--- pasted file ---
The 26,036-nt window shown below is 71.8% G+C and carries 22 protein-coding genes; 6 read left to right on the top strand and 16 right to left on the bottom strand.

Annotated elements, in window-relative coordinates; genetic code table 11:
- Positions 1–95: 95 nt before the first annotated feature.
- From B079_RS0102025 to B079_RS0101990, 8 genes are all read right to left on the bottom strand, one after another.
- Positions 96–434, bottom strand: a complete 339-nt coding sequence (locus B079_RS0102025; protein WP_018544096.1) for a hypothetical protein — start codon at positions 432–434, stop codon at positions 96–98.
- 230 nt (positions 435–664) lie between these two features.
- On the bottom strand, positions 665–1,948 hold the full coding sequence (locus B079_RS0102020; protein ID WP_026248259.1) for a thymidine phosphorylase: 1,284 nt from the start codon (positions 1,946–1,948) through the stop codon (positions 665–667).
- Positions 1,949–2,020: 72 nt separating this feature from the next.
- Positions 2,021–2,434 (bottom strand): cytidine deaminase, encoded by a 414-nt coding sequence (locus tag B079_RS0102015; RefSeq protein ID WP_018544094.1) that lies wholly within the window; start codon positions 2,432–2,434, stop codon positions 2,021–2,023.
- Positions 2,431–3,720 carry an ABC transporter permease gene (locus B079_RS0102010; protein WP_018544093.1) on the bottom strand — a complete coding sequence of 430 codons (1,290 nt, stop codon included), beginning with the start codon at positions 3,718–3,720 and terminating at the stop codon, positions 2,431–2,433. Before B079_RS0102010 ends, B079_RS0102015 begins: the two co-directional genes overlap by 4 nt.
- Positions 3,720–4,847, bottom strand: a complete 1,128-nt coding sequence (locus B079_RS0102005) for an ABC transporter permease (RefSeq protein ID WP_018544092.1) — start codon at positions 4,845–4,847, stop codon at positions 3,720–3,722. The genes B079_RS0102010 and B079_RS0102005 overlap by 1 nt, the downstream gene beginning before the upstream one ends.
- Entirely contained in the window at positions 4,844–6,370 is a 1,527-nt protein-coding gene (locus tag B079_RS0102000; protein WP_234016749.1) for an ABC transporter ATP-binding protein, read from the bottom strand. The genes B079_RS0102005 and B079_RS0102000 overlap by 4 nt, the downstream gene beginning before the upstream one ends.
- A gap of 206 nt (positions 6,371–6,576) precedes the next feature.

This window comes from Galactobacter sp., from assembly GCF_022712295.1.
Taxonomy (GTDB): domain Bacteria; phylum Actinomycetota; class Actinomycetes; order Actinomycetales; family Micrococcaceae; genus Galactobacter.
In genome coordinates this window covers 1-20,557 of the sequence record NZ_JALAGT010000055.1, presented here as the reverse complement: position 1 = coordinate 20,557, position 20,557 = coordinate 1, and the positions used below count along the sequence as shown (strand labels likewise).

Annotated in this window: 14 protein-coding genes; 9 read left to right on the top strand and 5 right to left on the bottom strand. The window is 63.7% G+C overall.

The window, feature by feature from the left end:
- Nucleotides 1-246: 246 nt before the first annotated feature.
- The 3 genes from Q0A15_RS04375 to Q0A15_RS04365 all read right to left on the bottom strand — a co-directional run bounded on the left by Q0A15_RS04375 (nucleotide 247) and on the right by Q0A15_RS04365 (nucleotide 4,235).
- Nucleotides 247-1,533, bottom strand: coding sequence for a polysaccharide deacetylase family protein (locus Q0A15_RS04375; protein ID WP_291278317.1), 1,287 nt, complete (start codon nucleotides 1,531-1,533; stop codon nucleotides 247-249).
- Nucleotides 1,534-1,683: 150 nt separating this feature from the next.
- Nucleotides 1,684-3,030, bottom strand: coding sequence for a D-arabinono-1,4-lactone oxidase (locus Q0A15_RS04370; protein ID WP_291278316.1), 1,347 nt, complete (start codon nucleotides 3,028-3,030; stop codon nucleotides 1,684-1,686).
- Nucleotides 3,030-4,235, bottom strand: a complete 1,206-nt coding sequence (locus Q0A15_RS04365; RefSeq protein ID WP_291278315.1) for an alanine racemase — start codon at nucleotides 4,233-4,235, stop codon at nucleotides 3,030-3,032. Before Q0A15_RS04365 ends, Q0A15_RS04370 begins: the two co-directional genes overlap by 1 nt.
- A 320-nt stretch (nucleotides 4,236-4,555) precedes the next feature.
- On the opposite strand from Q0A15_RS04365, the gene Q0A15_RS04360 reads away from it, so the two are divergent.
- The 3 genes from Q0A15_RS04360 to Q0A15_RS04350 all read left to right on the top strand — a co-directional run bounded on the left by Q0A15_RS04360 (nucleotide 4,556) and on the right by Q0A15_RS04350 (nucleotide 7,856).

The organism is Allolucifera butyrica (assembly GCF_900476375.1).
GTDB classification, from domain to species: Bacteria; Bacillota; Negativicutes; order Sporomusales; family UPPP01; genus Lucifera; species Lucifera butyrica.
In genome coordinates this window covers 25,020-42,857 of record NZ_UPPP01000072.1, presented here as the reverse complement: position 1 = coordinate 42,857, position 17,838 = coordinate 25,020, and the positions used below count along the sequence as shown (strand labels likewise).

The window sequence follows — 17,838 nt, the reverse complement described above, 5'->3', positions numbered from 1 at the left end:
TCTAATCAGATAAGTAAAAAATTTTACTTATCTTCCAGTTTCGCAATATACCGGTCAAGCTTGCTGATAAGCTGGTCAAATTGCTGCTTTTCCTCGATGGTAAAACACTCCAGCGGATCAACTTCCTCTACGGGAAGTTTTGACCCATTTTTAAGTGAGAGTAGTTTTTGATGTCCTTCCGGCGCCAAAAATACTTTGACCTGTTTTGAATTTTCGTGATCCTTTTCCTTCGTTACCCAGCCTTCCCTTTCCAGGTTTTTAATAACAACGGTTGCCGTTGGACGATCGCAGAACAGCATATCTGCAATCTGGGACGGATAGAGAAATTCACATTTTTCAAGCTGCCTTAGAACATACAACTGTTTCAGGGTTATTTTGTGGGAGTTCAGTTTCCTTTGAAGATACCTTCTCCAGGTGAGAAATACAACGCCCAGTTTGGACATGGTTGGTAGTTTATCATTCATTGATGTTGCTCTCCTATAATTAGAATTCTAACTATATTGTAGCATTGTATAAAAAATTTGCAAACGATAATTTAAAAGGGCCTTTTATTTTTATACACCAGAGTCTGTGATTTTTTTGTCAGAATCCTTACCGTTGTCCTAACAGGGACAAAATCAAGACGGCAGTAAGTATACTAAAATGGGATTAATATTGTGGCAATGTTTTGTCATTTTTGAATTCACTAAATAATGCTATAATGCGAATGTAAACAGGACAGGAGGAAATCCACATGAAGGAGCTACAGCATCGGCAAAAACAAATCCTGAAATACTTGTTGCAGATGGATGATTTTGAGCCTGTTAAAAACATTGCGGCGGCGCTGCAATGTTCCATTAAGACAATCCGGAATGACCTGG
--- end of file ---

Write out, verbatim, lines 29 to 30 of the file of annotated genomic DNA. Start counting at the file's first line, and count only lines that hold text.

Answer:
GTDB classification, from domain to species: Bacteria; Bacillota; Negativicutes; order Sporomusales; family UPPP01; genus Lucifera; species Lucifera butyrica.
In genome coordinates this window covers 25,020-42,857 of record NZ_UPPP01000072.1, presented here as the reverse complement: position 1 = coordinate 42,857, position 17,838 = coordinate 25,020, and the positions used below count along the sequence as shown (strand labels likewise).